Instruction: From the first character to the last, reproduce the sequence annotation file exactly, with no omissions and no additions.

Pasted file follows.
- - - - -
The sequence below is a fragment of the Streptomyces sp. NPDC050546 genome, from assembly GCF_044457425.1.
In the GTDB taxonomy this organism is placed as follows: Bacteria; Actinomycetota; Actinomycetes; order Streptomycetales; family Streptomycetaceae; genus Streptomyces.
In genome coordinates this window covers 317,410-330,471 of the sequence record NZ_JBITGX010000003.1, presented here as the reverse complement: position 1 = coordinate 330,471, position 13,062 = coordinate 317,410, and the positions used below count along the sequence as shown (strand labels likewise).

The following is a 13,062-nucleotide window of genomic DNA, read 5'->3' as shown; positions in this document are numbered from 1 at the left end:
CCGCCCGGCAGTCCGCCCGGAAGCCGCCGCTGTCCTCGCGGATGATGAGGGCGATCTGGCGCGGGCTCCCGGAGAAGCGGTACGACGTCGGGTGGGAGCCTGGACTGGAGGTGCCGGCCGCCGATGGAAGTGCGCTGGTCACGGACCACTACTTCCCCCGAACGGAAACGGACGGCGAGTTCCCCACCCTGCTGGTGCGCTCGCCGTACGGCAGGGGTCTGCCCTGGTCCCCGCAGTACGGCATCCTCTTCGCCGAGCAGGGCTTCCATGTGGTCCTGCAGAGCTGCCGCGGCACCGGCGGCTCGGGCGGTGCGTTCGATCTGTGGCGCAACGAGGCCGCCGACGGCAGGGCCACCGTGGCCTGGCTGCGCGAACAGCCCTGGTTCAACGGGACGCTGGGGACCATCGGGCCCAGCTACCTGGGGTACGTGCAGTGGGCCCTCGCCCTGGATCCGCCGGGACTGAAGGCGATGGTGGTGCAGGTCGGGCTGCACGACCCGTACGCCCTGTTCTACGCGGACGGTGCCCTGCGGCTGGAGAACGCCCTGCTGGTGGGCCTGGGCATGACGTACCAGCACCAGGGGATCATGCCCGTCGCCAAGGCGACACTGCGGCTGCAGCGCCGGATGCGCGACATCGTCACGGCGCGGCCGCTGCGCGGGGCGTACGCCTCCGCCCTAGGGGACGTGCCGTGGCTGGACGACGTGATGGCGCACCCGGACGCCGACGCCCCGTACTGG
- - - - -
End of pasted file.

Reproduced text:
The sequence below is a fragment of the Streptomyces sp. NPDC050546 genome, from assembly GCF_044457425.1.
In the GTDB taxonomy this organism is placed as follows: Bacteria; Actinomycetota; Actinomycetes; order Streptomycetales; family Streptomycetaceae; genus Streptomyces.
In genome coordinates this window covers 317,410-330,471 of the sequence record NZ_JBITGX010000003.1, presented here as the reverse complement: position 1 = coordinate 330,471, position 13,062 = coordinate 317,410, and the positions used below count along the sequence as shown (strand labels likewise).

The following is a 13,062-nucleotide window of genomic DNA, read 5'->3' as shown; positions in this document are numbered from 1 at the left end:
CCGCCCGGCAGTCCGCCCGGAAGCCGCCGCTGTCCTCGCGGATGATGAGGGCGATCTGGCGCGGGCTCCCGGAGAAGCGGTACGACGTCGGGTGGGAGCCTGGACTGGAGGTGCCGGCCGCCGATGGAAGTGCGCTGGTCACGGACCACTACTTCCCCCGAACGGAAACGGACGGCGAGTTCCCCACCCTGCTGGTGCGCTCGCCGTACGGCAGGGGTCTGCCCTGGTCCCCGCAGTACGGCATCCTCTTCGCCGAGCAGGGCTTCCATGTGGTCCTGCAGAGCTGCCGCGGCACCGGCGGCTCGGGCGGTGCGTTCGATCTGTGGCGCAACGAGGCCGCCGACGGCAGGGCCACCGTGGCCTGGCTGCGCGAACAGCCCTGGTTCAACGGGACGCTGGGGACCATCGGGCCCAGCTACCTGGGGTACGTGCAGTGGGCCCTCGCCCTGGATCCGCCGGGACTGAAGGCGATGGTGGTGCAGGTCGGGCTGCACGACCCGTACGCCCTGTTCTACGCGGACGGTGCCCTGCGGCTGGAGAACGCCCTGCTGGTGGGCCTGGGCATGACGTACCAGCACCAGGGGATCATGCCCGTCGCCAAGGCGACACTGCGGCTGCAGCGCCGGATGCGCGACATCGTCACGGCGCGGCCGCTGCGCGGGGCGTACGCCTCCGCCCTAGGGGACGTGCCGTGGCTGGACGACGTGATGGCGCACCCGGACGCCGACGCCCCGTACTGG